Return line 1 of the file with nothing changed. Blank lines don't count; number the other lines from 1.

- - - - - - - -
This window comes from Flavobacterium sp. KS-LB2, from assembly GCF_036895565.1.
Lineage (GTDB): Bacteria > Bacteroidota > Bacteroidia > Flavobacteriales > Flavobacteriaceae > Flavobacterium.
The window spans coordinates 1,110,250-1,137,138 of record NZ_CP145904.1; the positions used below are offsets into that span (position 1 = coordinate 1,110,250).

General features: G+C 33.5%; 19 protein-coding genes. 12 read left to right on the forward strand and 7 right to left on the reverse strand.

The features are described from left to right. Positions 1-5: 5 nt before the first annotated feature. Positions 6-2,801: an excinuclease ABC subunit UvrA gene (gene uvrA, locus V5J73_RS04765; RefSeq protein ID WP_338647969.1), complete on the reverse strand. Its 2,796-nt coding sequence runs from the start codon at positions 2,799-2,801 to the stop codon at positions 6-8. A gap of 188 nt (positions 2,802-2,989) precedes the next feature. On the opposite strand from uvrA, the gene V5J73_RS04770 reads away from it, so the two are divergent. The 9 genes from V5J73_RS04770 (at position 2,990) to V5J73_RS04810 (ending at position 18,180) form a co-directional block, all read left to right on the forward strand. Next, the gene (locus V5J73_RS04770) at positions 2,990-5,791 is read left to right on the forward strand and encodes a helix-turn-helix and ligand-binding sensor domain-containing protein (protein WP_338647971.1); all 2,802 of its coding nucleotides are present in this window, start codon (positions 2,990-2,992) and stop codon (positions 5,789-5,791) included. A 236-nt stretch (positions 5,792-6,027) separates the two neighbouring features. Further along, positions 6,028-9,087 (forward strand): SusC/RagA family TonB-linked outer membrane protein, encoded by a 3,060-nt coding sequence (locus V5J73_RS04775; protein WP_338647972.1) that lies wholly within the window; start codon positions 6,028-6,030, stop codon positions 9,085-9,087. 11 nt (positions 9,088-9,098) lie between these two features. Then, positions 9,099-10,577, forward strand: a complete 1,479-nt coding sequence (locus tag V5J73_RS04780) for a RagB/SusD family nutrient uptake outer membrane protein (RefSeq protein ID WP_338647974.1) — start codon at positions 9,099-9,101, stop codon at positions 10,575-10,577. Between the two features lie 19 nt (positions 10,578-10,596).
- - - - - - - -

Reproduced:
This window comes from Flavobacterium sp. KS-LB2, from assembly GCF_036895565.1.